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Thursday, March 3, 2011


There is something about getting a man to talk about his feelings that usually sends him running in the other direction.

But a 24-year-old psychology buff from New York believes she has the answer - GETTING NAKED.

Sarah White says that through Naked Therapy - where she, the client, or both are nude - she hopes to provide people with "power through arousal."

She said: 'During the sessions I use the power of arousal to let you gain more control over your life.
'The goal is to use nakedness so you can understand yourself and your world better, so you can feel great and powerful, and so the excitement you feel during the sessions can lead to more excitement outside the sessions.'
By slowly peeling away the layers of her clothes during the session, she believes it will allow her to peel away the layers of her clients' subconscious.

The New York resident said that as a Naked Therapist she does not ask the client to rid himself of repressions and false beliefs while simultaneously hiding behind a wall of repression and status, but shows herself both physically and psychologically.

White is the founder of Naked Therapy and has not heard of anyone else doing it.

"The idea for Naked Therapy grew from an accumulation of my interests and professional ambitions," she said. "Having studied psychology and biology, I have a deep interest in helping people.

"I personally have found the traditional ways of many therapists boring and frustrating. I hope to offer something exciting and fresh to my patients, to challenge the puritanical basis of our society, and to have a positive effect on the acceptance of male and female sexuality."

She said that most people are interested and want to know more when they hear about her form of therapy.

She explained that by showing herself the Naked Therapist can arouse her patient, and that through experiencing and accepting the arousal, the patient is better able to experience and accept other arousal in life. She feels that the therapist becomes an example of fearlessness and self-pride and develops a level of intimacy with the patient that would not be possible in a traditional, clothed session.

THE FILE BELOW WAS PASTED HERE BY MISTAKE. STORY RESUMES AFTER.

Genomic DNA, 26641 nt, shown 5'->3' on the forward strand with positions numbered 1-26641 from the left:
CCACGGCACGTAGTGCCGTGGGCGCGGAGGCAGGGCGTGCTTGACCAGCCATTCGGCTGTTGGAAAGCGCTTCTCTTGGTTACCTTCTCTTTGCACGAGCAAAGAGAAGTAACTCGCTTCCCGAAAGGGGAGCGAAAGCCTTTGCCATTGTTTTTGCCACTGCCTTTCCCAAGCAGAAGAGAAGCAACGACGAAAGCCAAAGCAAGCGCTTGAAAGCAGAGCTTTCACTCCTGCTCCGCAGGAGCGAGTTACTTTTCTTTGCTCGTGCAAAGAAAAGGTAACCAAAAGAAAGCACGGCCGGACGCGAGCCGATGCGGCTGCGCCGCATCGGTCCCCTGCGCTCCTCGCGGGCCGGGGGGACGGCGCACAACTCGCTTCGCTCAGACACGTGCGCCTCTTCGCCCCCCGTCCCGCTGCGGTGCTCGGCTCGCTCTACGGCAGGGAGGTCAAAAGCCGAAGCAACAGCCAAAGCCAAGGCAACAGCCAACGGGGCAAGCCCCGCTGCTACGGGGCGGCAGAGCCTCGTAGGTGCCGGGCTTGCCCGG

Follow this link for interview video: http://www.youtube.com/watch?v=v62MMW0M674&feature=youtube_gdata

The first sessions are held via a one-way cam and text chat, which cost $ 150, allowing the client to feel free to do whatever they like in the privacy of their home. White's standard policy is that after three sessions the option to move to one-way cam and voice chat is available. After another three the option to move to two-way cam and voice chat is usually offered.

White will start a session dressed and slowly get naked, or begin a session in the nude - depending on the client's preference.

She does do some sessions in person, and offers couples therapy as well as individual therapy.

"Some of my clients have been with traditional therapists for years and feel at a dead-end," she explained. "They choose Naked Therapy because they want to try a new approach to therapy that allows openness about sexuality and relationships; they want to investigate and discover new things about themselves and their power and potential in life."

So far, she has around 30 clients which are an eclectic mix of college students with sexual issues, middle-aged men with relationship problems and even some women who enjoy a chat with a nude peer.

Clients schedule appointments through her website, sarahwhitelive.com.

She conceded that naked therapy is not approved by any mental health association. And she is not a licensed therapist.

To protect her privacy, White states that no recording of consultations is allowed, whether by video, photo or text. She keeps recordings of sessions and says she would be able to tell who propagated anything which appeared without permission.

She will terminate any session if she feels the client is acting disrespectful towards her.

Diana Kirschner, a New York-based clinical psychologist, told the Daily News: 'She's using the word therapy here, but I don't consider this therapy. I consider this interactive soft-core Internet porn.'

Any sexual interaction between patient and therapist is considered highly unethical by the American Psychoanalytic Association, the largest and oldest such organization in the nation.

Even physical contact violates its code of professional conduct. But there is no physical contact in naked therapy. And, as Miss White points out:  'It’s not like I’m having relationships with any of my patients.'

She used her experience as a freelance web designer to create her own website and her modelling experience helped her in coming up with photos for the site.


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